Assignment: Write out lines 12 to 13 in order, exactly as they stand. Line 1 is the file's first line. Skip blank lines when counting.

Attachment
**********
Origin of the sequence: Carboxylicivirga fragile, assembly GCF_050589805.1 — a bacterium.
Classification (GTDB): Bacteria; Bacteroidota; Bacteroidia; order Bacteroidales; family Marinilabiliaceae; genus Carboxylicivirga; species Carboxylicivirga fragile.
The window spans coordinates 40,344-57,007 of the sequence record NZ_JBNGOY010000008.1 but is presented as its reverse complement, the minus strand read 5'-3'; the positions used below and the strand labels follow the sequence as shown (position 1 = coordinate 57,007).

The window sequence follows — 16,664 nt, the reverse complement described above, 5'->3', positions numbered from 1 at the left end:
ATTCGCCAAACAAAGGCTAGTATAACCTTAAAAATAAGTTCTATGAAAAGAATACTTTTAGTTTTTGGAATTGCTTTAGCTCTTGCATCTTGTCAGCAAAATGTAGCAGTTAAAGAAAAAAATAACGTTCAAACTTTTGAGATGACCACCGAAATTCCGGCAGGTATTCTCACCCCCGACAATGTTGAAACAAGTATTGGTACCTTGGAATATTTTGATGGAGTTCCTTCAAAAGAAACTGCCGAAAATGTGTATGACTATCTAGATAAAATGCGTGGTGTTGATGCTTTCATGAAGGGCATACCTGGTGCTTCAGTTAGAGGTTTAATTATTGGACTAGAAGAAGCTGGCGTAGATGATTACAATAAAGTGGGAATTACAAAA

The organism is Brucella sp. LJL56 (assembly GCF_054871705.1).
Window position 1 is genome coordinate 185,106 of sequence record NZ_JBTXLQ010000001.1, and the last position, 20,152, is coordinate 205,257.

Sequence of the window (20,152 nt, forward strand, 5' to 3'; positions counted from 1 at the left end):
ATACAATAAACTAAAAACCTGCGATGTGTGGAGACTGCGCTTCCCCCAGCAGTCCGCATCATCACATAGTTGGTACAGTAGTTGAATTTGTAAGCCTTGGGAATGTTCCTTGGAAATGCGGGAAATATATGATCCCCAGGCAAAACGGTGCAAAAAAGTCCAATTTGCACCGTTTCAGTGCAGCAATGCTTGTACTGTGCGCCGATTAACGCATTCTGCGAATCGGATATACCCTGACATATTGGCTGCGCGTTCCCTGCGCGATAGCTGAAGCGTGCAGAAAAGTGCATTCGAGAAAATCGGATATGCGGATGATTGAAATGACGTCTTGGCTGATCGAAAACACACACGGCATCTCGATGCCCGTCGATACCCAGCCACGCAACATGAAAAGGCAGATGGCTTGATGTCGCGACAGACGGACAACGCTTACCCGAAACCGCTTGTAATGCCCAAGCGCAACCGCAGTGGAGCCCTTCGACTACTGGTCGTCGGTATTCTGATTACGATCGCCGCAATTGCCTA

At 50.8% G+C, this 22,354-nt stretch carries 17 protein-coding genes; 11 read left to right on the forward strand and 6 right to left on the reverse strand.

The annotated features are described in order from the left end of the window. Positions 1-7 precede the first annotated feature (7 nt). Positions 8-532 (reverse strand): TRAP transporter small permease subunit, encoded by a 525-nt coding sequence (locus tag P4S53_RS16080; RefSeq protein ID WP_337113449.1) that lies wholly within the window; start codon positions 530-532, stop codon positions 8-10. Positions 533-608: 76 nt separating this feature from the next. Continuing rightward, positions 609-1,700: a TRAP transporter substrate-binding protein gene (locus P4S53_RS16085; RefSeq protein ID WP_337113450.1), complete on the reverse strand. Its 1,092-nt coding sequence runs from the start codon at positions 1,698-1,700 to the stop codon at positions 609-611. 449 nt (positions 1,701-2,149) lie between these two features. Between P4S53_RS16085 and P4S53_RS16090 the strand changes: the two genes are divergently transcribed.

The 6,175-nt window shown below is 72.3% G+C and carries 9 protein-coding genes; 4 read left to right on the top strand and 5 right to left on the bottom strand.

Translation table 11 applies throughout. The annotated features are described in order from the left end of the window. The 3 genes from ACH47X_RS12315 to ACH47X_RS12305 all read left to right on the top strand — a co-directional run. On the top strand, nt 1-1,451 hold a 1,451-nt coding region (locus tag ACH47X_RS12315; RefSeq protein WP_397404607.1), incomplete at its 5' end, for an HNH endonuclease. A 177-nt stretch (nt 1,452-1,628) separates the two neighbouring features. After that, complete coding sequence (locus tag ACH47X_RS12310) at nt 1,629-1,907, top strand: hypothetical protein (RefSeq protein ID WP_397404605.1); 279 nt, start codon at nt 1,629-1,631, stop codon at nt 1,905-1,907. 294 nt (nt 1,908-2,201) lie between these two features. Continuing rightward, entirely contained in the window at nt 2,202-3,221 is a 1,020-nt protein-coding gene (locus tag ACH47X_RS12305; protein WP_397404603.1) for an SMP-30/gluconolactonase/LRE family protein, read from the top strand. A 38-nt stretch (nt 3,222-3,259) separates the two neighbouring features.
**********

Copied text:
The 6,175-nt window shown below is 72.3% G+C and carries 9 protein-coding genes; 4 read left to right on the top strand and 5 right to left on the bottom strand.

Translation table 11 applies throughout. The annotated features are described in order from the left end of the window. The 3 genes from ACH47X_RS12315 to ACH47X_RS12305 all read left to right on the top strand — a co-directional run. On the top strand, nt 1-1,451 hold a 1,451-nt coding region (locus tag ACH47X_RS12315; RefSeq protein WP_397404607.1), incomplete at its 5' end, for an HNH endonuclease. A 177-nt stretch (nt 1,452-1,628) separates the two neighbouring features. After that, complete coding sequence (locus tag ACH47X_RS12310) at nt 1,629-1,907, top strand: hypothetical protein (RefSeq protein ID WP_397404605.1); 279 nt, start codon at nt 1,629-1,631, stop codon at nt 1,905-1,907. 294 nt (nt 1,908-2,201) lie between these two features. Continuing rightward, entirely contained in the window at nt 2,202-3,221 is a 1,020-nt protein-coding gene (locus tag ACH47X_RS12305; protein WP_397404603.1) for an SMP-30/gluconolactonase/LRE family protein, read from the top strand. A 38-nt stretch (nt 3,222-3,259) separates the two neighbouring features.